By early 2015, as the nature and scope of the CE’s insurgency underwent a transformation with a large segment of its recruits and fighters joining the Islamic State’s insurgency in Syria and Iraq, the frequency and number of its terrorist attacks in the Russian Federation declined, particularly compared with previous years. During the period of 2010 to 2014, the number of such attacks by the CE, according to Gordon M. Hahn, declined from 583 in 2010 to 546 in 2011, 465 in 2012 and 439 in 2013. This decline was also a result of intensified Russian counterterrorism measures, particularly the killing and detaining of those suspected of terrorist activity, exemplified by one significant shootout incident in January 2014 (listed earlier).
The decline in recent CE terrorist activity in the Russian Federation, however, according to Hahn, should not be attributed to any supposed decline in their motivation or capability, “but rather [to] its de-territorialization, globalization, and further evolution”  as a Russian affiliate of the Islamic State. To this, one could add that upgraded Russian counterterrorism tactics also played a role in suppressing CE terrorist activity. Further, in a parallel development of great concern to Russian counterterrorism campaign planners, “the Islamic State, represented by the CEIS [a blend of CE and IS], ha[d] come to Russia”– including the potential for a sizeable proportion of these fighters to “return to the North Caucasus and destabilize the region again.”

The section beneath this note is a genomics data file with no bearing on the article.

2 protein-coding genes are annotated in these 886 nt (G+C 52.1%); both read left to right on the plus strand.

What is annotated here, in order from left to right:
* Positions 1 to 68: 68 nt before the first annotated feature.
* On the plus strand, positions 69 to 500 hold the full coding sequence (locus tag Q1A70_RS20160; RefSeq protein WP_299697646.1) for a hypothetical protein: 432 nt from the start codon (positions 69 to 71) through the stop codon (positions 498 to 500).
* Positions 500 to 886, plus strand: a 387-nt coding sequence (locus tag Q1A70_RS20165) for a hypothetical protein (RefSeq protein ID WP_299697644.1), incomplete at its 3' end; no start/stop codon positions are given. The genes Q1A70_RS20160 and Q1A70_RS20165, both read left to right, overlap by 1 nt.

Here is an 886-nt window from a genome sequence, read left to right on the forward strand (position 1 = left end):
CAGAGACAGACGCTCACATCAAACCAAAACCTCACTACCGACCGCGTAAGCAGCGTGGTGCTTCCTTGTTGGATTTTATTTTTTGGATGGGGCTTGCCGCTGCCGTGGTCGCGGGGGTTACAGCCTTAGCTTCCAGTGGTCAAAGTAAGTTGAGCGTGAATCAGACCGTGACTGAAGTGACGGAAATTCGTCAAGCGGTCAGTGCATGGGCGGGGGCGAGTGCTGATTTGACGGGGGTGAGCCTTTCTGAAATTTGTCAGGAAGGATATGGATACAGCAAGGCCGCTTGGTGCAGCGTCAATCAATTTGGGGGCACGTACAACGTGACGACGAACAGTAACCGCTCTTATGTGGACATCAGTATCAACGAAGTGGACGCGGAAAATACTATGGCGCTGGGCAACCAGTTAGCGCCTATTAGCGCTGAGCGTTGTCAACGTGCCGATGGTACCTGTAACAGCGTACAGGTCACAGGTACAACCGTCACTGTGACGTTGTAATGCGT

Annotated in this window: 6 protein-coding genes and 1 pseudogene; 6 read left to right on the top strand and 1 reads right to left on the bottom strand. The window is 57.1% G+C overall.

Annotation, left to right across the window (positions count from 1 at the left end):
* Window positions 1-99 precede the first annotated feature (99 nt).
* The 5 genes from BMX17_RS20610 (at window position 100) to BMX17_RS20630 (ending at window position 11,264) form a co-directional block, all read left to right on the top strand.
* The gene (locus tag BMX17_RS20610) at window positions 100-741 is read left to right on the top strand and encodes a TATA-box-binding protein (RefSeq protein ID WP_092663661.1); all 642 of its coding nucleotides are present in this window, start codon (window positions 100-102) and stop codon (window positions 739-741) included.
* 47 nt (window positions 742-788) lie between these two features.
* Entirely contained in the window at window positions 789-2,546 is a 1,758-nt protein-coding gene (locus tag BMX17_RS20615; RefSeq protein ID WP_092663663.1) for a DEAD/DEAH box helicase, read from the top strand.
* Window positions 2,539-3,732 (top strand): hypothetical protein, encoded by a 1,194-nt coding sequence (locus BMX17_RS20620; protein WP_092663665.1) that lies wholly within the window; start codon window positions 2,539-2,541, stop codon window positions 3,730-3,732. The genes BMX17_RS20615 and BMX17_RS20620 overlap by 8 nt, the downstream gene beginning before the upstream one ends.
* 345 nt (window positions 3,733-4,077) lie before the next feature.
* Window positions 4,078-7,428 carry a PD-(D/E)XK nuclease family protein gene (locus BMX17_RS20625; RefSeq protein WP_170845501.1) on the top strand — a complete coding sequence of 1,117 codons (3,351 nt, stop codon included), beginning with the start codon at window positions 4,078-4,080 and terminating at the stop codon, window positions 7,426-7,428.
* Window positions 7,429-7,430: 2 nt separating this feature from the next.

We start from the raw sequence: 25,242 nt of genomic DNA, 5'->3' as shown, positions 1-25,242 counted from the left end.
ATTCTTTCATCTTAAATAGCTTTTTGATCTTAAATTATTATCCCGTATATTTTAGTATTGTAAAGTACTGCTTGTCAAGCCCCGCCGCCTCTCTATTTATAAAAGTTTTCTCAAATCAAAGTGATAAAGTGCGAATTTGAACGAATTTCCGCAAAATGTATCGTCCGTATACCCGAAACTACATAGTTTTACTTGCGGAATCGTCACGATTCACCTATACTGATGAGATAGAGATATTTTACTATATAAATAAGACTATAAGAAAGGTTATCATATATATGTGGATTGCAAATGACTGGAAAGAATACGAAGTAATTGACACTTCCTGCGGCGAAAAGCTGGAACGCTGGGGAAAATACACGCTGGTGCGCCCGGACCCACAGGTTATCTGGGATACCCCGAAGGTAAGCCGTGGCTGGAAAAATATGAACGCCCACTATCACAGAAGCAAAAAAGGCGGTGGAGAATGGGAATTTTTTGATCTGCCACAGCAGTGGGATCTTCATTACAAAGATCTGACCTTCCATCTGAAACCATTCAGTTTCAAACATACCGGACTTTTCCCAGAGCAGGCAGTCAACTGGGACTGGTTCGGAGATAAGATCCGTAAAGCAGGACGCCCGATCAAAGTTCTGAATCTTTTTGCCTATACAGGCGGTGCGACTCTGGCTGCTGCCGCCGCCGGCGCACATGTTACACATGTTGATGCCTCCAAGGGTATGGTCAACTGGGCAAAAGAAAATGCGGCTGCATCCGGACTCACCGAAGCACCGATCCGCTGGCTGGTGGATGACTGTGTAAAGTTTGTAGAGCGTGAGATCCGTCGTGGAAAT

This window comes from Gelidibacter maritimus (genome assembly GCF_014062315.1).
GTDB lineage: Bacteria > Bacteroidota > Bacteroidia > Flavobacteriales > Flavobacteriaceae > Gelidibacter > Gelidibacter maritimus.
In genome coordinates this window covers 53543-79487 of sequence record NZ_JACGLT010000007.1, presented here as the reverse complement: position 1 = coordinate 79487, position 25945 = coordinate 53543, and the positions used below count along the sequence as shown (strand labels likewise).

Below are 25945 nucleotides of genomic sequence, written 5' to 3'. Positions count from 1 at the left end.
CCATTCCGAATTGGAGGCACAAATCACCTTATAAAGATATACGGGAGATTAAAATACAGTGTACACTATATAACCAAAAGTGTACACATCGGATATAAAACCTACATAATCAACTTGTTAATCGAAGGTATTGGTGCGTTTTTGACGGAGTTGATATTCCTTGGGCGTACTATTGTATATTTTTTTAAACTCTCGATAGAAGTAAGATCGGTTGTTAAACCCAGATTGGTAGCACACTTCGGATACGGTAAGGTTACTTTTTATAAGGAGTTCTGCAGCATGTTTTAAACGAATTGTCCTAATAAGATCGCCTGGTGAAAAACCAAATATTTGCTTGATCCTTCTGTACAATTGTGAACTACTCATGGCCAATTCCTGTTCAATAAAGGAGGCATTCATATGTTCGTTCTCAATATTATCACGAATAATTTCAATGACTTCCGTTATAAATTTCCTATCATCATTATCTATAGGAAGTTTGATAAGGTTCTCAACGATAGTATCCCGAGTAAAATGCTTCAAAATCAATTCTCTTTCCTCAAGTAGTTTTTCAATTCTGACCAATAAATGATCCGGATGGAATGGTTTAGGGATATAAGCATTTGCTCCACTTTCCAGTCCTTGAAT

Assessing Russia’s Counterterrorism Campaign
As demonstrated by the previous section, terrorist attacks by Islamist militants were being waged on a frequent basis against Russian and locally-administered forces until late 2013. In response, the Russian government responded with a spectrum of what are considered harsh counterterrorism measures by its military, intelligence, judicial, and law enforcement agencies, which at least until early 2015 largely succeeded in substantially reducing the frequency and lethality of such incidents after their escalation throughout 2013.
Such Russian success in counterterrorism was relatively recent, following its ineffectual response to the 2004 Beslan school siege, when its special forces incurred heavy casualties, exposing significant deficiencies in its counterterrorism capability at the time, especially in areas such as incident command, intelligence management, and disseminating public information about such events. This led to an overhaul of its counterterrorism-related security and law-enforcement agencies, including establishing new counterterrorism coordinating bodies. These changes were codified in March 2006 by “The Law on Counteraction to Terrorism,” which replaced the previous 1998 version. In accordance with the law, the Federal Security Service (FSB), Russia’s intelligence service (and successor to the KGB), serves as the chief agency to combat terrorism, with a new National Antiterrorist Committee (NAK)—comparable to the American National Counterterrorism Center (NCTC)—established as the top coordinating body. The NAK is tasked with coordinating the counterterrorism policies and operations of 17 federal security agencies, with additional regional counterterrorism committees carrying out its functions in the country’s administrative regions.